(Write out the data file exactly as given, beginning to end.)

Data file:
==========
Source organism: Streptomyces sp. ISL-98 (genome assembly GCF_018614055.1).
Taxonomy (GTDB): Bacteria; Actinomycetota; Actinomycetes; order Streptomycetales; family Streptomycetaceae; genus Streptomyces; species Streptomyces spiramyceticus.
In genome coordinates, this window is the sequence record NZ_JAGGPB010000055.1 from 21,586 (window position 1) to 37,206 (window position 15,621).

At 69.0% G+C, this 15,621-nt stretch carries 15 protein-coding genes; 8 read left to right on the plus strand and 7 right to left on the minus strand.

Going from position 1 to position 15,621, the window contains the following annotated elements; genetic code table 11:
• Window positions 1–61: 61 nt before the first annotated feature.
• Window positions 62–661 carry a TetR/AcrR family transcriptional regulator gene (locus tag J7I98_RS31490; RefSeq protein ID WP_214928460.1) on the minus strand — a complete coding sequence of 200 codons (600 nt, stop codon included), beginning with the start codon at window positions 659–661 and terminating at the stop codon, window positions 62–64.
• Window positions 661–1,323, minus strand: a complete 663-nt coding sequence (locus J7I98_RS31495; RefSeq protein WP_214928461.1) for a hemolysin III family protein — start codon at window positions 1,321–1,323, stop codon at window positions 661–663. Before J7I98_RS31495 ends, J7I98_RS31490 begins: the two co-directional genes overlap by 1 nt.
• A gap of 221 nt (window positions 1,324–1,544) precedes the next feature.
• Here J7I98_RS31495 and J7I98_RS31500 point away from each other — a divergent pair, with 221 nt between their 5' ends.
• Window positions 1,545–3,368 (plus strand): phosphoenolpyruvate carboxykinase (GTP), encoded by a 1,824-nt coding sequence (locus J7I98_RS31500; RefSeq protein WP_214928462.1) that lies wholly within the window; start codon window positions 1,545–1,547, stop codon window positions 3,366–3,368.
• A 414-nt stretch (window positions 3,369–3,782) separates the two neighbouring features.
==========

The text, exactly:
Source organism: Streptomyces sp. ISL-98 (genome assembly GCF_018614055.1).
Taxonomy (GTDB): Bacteria; Actinomycetota; Actinomycetes; order Streptomycetales; family Streptomycetaceae; genus Streptomyces; species Streptomyces spiramyceticus.
In genome coordinates, this window is the sequence record NZ_JAGGPB010000055.1 from 21,586 (window position 1) to 37,206 (window position 15,621).

At 69.0% G+C, this 15,621-nt stretch carries 15 protein-coding genes; 8 read left to right on the plus strand and 7 right to left on the minus strand.

Going from position 1 to position 15,621, the window contains the following annotated elements; genetic code table 11:
• Window positions 1–61: 61 nt before the first annotated feature.
• Window positions 62–661 carry a TetR/AcrR family transcriptional regulator gene (locus tag J7I98_RS31490; RefSeq protein ID WP_214928460.1) on the minus strand — a complete coding sequence of 200 codons (600 nt, stop codon included), beginning with the start codon at window positions 659–661 and terminating at the stop codon, window positions 62–64.
• Window positions 661–1,323, minus strand: a complete 663-nt coding sequence (locus J7I98_RS31495; RefSeq protein WP_214928461.1) for a hemolysin III family protein — start codon at window positions 1,321–1,323, stop codon at window positions 661–663. Before J7I98_RS31495 ends, J7I98_RS31490 begins: the two co-directional genes overlap by 1 nt.
• A gap of 221 nt (window positions 1,324–1,544) precedes the next feature.
• Here J7I98_RS31495 and J7I98_RS31500 point away from each other — a divergent pair, with 221 nt between their 5' ends.
• Window positions 1,545–3,368 (plus strand): phosphoenolpyruvate carboxykinase (GTP), encoded by a 1,824-nt coding sequence (locus J7I98_RS31500; RefSeq protein WP_214928462.1) that lies wholly within the window; start codon window positions 1,545–1,547, stop codon window positions 3,366–3,368.
• A 414-nt stretch (window positions 3,369–3,782) separates the two neighbouring features.